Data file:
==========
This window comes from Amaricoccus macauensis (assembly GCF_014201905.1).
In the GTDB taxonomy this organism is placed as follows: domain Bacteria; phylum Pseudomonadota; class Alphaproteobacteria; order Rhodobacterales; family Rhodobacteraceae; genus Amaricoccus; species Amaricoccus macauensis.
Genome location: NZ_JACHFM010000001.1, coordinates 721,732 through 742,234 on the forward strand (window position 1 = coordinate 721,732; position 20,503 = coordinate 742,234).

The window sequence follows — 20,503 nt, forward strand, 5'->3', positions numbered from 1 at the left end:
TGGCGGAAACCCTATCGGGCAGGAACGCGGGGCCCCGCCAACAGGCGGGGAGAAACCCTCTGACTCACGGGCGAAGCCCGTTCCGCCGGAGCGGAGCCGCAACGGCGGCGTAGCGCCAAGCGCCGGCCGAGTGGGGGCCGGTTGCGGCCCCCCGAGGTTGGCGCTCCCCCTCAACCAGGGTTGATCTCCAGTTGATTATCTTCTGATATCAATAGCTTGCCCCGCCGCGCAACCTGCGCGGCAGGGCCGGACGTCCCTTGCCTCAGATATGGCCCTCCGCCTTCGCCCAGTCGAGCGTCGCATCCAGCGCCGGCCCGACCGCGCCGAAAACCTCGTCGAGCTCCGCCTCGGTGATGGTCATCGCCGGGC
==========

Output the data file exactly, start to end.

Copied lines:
This window comes from Amaricoccus macauensis (assembly GCF_014201905.1).
In the GTDB taxonomy this organism is placed as follows: domain Bacteria; phylum Pseudomonadota; class Alphaproteobacteria; order Rhodobacterales; family Rhodobacteraceae; genus Amaricoccus; species Amaricoccus macauensis.
Genome location: NZ_JACHFM010000001.1, coordinates 721,732 through 742,234 on the forward strand (window position 1 = coordinate 721,732; position 20,503 = coordinate 742,234).

The window sequence follows — 20,503 nt, forward strand, 5'->3', positions numbered from 1 at the left end:
TGGCGGAAACCCTATCGGGCAGGAACGCGGGGCCCCGCCAACAGGCGGGGAGAAACCCTCTGACTCACGGGCGAAGCCCGTTCCGCCGGAGCGGAGCCGCAACGGCGGCGTAGCGCCAAGCGCCGGCCGAGTGGGGGCCGGTTGCGGCCCCCCGAGGTTGGCGCTCCCCCTCAACCAGGGTTGATCTCCAGTTGATTATCTTCTGATATCAATAGCTTGCCCCGCCGCGCAACCTGCGCGGCAGGGCCGGACGTCCCTTGCCTCAGATATGGCCCTCCGCCTTCGCCCAGTCGAGCGTCGCATCCAGCGCCGGCCCGACCGCGCCGAAAACCTCGTCGAGCTCCGCCTCGGTGATGGTCATCGCCGGGC